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Find $$\lim\limits_{n \to \infty} \left( \frac{n^{1/3}}{2} \text{arccos} \left(\dfrac1{\sqrt{1+\frac{4}{(k(n)-1)^2}}\sqrt{1+\frac{8}{(k(n)-1)^2}}} \right) \right).$$

where $k(n) = \dfrac{1}{12} (108n+12 \sqrt{768+81n^2})^{1/3}-\dfrac{4}{ (108n+12 \sqrt{768+81n^2})^{1/3}} + 1$.

Help me, please.

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Have you tried a Taylor expansion of the arccos around the point 1? –  Eepzy May 21 '12 at 19:02
    
@Eepzy No, I haven't. –  Sh.N. May 21 '12 at 19:06
    
I tried to use L'Hopital's rule, but expressions are enormous. –  Sh.N. May 21 '12 at 19:55
    
I computated the function under 'lim' for large $n$. It is approximately $3\sqrt{2}$ (or $3.4$). –  Sh.N. May 21 '12 at 19:58
2  
@Sh.N. Could you tell us the source of this problem? –  user17762 May 24 '12 at 4:55

2 Answers 2

up vote 5 down vote accepted

The idea is to use l'Hospital rule in a judicious way. Before applying l'Hospital rule, let us do some algebraic manipulations and get it into a reasonably manageable form.

We need $$\lim\limits_{n \to \infty} \left( \frac{n^{1/3}}{2} \text{arcsec} \left(\sqrt{1+\frac{4}{k(n)^2}}\sqrt{1+\frac{8}{k(n)^2}} \right) \right).$$

where $k(n) = \dfrac{1}{12} (108n+12 \sqrt{768+81n^2})^{1/3}-\dfrac{4}{ (108n+12 \sqrt{768+81n^2})^{1/3}}$.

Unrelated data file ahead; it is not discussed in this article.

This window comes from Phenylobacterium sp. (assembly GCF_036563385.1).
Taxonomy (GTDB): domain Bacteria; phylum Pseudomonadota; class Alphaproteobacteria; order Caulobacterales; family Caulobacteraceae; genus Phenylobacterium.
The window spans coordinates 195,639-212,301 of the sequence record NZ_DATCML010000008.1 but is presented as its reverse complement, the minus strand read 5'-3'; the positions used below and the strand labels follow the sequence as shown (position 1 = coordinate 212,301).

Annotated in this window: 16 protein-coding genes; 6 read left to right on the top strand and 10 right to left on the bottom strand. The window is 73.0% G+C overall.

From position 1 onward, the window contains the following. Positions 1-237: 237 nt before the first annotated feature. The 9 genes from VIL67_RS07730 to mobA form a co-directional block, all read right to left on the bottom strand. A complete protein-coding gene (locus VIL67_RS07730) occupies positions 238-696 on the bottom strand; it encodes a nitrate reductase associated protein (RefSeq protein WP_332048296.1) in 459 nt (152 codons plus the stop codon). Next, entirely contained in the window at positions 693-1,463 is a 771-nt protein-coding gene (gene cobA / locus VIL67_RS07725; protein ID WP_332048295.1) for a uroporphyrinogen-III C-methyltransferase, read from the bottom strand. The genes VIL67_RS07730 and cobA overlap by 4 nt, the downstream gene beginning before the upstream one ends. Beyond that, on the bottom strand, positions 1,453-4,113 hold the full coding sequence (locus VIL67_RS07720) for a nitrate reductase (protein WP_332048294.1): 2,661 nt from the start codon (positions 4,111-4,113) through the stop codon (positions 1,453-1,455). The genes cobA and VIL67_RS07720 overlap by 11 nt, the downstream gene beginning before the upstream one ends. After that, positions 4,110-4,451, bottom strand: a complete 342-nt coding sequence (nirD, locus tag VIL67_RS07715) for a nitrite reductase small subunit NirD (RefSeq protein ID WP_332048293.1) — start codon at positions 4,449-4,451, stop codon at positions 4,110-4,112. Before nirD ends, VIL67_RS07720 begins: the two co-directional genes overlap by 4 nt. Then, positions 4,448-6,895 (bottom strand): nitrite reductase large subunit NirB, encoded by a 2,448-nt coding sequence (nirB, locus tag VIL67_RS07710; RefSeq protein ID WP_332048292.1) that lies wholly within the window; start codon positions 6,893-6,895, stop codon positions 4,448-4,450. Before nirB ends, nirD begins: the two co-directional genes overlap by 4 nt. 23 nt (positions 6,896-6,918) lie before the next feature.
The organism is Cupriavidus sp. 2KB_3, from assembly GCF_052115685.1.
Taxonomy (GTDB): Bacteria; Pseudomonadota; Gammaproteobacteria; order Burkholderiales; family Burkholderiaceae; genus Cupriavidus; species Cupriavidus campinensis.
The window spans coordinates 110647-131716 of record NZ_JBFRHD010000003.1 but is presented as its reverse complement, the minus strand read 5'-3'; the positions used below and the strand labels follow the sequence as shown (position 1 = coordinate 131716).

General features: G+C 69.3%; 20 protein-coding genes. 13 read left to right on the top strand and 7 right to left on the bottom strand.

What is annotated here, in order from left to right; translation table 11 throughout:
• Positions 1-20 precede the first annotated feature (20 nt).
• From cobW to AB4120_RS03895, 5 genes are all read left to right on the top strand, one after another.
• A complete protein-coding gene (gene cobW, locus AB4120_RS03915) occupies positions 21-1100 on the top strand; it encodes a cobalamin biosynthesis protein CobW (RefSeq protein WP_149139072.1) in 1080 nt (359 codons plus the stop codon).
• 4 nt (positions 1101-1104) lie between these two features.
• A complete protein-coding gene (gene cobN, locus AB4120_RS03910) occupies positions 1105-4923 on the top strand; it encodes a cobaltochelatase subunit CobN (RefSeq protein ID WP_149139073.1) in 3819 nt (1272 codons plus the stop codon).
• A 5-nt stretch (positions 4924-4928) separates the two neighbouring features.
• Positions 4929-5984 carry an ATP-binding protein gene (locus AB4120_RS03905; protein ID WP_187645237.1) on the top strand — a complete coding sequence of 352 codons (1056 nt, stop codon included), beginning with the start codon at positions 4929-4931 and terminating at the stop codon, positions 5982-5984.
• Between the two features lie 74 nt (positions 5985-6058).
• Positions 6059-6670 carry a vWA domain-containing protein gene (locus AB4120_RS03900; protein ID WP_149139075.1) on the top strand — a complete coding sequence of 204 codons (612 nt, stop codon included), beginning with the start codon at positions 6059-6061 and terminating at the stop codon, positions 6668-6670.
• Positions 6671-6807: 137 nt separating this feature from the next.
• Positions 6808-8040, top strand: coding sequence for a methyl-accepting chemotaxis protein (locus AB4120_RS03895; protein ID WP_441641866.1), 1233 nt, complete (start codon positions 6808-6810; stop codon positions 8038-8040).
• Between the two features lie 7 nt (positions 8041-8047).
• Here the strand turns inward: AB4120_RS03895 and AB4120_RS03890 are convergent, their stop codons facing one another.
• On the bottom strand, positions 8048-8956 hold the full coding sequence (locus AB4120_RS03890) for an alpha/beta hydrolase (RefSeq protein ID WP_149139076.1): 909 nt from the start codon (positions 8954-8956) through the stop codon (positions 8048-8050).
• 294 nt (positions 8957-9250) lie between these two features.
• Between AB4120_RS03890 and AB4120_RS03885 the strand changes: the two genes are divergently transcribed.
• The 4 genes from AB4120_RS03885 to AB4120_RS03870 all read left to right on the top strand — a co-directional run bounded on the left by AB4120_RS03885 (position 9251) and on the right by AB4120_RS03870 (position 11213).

Note that my $k(n)$ is the OP's $k(n) - 1$. Also, note that we have converted the problem from $\arccos$ to $\text{arcsec}$ since $$\arccos \left( \dfrac1x \right) = \text{arcsec}(x)$$ Let $$f(n) = \text{arcsec} \left(\sqrt{1+\frac{4}{k(n)^2}}\sqrt{1+\frac{8}{k(n)^2}} \right)$$ and $$g(n) = \dfrac{2}{n^{1/3}}$$ We want $$\lim_{n \rightarrow \infty} \dfrac{f(n)}{g(n)}$$ We shall use L'Hospital rule. But before we jump into using L'Hospital rule, we will massage the expression so that it can be handled with relative easy.

$$\frac{df}{dn} = \dfrac{df}{dk} \dfrac{dk}{dn}$$

Recall that $$\dfrac{d \text{arcsec}(x)}{dx} = \dfrac1{x\sqrt{x^2-1}}.$$ Hence, $$\dfrac{df}{dk} = - \dfrac{k(6k^2+32)}{\sqrt{k^2+4}\sqrt{k^2+8}(k^2+4)(k^2+8)} \dfrac{\sqrt{k^4+12k^2+32}}{\sqrt{3k^2+8}}$$

$$\dfrac{dk}{dn} = \dfrac{3^{1/3} \left(3 \sqrt{3} n + \sqrt{256 + 27n^2} \right)\left(8 \times 3^{1/3} + 2^{1/3} \left( 9n + \sqrt{768+81n^2} \right)^{2/3} \right)}{2 \times 2^{2/3} \sqrt{256+27n^2} \left( 9n + \sqrt{768+81n^2} \right)^{4/3}}$$

$$\dfrac{dg}{dn} = - \dfrac{2}{3n^{4/3}}$$

Now note that as $n \rightarrow \infty$, $k(n) \rightarrow \infty$. As $k \rightarrow \infty$, $$\dfrac{df}{dk} \sim - 2\sqrt{3} \dfrac1{k^2}$$ As $n \rightarrow \infty$, $$\dfrac{dk}{dn} \sim \dfrac16 \frac1{n^{2/3}}$$

Hence, as $n \rightarrow \infty$, $$\dfrac{df}{dn} \sim - \dfrac1{\sqrt{3}} \frac1{k^2n^{2/3}}$$

When we write $h(n) \sim l(n)$, we mean that $\displaystyle \lim_{n \rightarrow \infty} \dfrac{h(n)}{l(n)} = 1$ i.e. $h(n) = l(n) + E(n)$, where $\dfrac{E(n)}{l(n)} \rightarrow 0$.

Hence, to summarize $$\lim\limits_{n \to \infty} \left( \frac{n^{1/3}}{2} \text{arcsec} \left(\sqrt{1+\frac{4}{k(n)^2}}\sqrt{1+\frac{8}{k(n)^2}} \right) \right) = \lim_{n \rightarrow \infty} \dfrac{f(n)}{g(n)} = \lim_{n \rightarrow \infty} \dfrac{df/dn}{dg/dn}\\ = \dfrac{- \dfrac1{\sqrt{3}} \frac1{k^2n^{2/3}}}{- \dfrac{2}{3n^{4/3}}} = \lim_{n \rightarrow \infty} \dfrac{\sqrt{3}}{2} \dfrac{n^{2/3}}{k^2}$$